In the hierarchy of information sources that influence car purchases, offline word of mouth has a bigger influence on consumers than online word of mouth. Yet, the rising role of online word of mouth in closing car deals is a noteworthy trend. Over the past five years, online word of mouth sources (e.g., online reviews, blogs, social networks, forums, friend emails) have been increasingly influential in driving consumers’ car purchasing decisions and brand choices. Five years ago, one-fifth (20 percent) of consumers pointed to online word of mouth among the sources that shaped their decision. A year ago, more than one-quarter (26 percent) indicated that online word of mouth helped them choose and buy their car.

As car purchasers increasingly rely on online word of mouth sources, automotive brands need to be prepared to monitor and join online conversations. For car buyers experience is a fundamental decision factor. They assess their hands-on experience along with others’ experience in driving vehicles. Online marketing and communication initiatives that highlight positive consumer experiences and provide extended service to potential customers are bound to drive sales.

To read more about how various car purchaser segments (e.g., women, parents, young adults) make their buying decisions and brand choices, download the ebook What Drives Cars here.

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Socialgraph Helps Search Engine Listings

When showing the value of an online community you are building, do not forget about checking the search box. Typical questions about expected outcomes from a community may still center around reach metrics. How many people am I reaching? How many eyeballs am I catching with my messages? The comprehensive answer includes reach (unique visitors, community members, etc.), engagement (i.e., conversations among fans and your brand) and search rankings. And your search listings are related to reach and engagement. 

The basic principle of affecting organic search results is strong and relevant content that gets repeated, cited and linked in online conversations. When you build a community page or a fan page, steer your editorial calendar to include bits of newsworthy information that can easily grab and pass along to their networks. When sharing news about a discount, expert tips or a new product launch, your audience expands your digital footprint, brings you more visitors/fans and generate links. The sum of these activities have a positive impact on Google search rankings and your content rises higher and higher as your community expands and chatter grows through tweets, discussions and blog posts.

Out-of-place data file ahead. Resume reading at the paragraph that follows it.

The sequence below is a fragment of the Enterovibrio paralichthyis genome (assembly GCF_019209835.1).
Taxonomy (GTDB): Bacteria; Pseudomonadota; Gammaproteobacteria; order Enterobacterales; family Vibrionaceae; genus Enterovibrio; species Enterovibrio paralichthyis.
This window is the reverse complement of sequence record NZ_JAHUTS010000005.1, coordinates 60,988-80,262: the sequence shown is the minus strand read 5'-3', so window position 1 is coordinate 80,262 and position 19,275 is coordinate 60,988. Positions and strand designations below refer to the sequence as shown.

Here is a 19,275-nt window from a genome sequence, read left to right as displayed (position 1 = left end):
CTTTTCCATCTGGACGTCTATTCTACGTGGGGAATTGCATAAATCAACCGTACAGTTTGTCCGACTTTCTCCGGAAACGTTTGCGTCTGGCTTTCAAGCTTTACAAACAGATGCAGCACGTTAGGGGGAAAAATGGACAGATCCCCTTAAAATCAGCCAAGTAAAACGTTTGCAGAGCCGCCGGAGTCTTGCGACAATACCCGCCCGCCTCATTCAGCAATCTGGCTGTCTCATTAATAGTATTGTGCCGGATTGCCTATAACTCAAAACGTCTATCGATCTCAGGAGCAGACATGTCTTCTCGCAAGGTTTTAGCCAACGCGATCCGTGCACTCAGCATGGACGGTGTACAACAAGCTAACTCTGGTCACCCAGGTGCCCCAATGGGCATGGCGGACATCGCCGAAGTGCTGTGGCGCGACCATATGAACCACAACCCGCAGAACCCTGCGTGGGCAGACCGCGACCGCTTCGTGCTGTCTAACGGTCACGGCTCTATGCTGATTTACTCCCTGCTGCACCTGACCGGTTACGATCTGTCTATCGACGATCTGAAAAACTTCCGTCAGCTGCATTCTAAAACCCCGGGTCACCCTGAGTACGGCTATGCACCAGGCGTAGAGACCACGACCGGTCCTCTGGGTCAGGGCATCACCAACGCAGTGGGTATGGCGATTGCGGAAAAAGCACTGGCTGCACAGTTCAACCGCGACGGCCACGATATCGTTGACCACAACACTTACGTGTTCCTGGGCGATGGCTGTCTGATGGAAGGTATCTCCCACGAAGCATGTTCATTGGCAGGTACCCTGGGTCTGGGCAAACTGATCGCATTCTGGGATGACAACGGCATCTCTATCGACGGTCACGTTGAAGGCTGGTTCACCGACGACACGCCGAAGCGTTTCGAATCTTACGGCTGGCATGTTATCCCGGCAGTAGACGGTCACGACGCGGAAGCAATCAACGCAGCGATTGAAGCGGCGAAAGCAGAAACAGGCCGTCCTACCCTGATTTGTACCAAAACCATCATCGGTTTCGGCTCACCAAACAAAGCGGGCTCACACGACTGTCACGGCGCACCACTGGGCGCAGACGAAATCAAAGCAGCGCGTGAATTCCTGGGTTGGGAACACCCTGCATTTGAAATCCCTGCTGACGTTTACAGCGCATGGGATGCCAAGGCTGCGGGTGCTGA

In fact, Web analyst Brandt Dainow’s list of rules for beating Google at SEO includes the following audience behaviors, which help search rankings:

  • Fans who like/follow you
  • Impressions from social graph fans (i.e., they talk about your brand in social media, including your message points, brand name)
  • Impressions from social graph fans with links (i.e., fans are citing your community page and referring traffic)
  • Secondary fan connections (i.e., friends who tell friends who then become your fans and/or referrers)
  • Other citations (i.e., links, references from people who are not your fans/followers)
  • Number of visits, click-throughs

Online conversations increase the value of your community. A bustling online hub means higher visibility and accessibility. 


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Online News and Buzz Predict Stock Value

SENSEnews, a service brought to you by the people behind the semantic search engine hakia, is able to make sense of it all for investors. The system aggregates vast amounts of information such as facts, news events, financial interpretations, speculations, market factors, sentiments and reviews. Then, it plugs this knowledge into an intricate algorithm. The result is a computation of unrealized stock value. You know when your investments are overpriced or undervalued. You decide to sell, hold or buy more.

As the co-inventor of SENSEnews Dr. Riza Berkan, indicates, the average person cannot track and analyze such vast amounts of data. Whether we get our news from the media or through word of mouth, we are always a few steps behind in the information game. Therefore, SENSEnews offers an incredible advantage to traders and those who manage their own portfolio. 

While the relationship between news and stock value have been studied in depth, the addition of social media to the mix elevates the conversation about the value of online word of mouth to a new level. Services like SENSEnews also underscore the importance of financial information companies release online. Through the funnel of SENSEnews, what companies publish about themselves, what the media say about companies and what citizens publish online can affect perceived stock value (and performance.)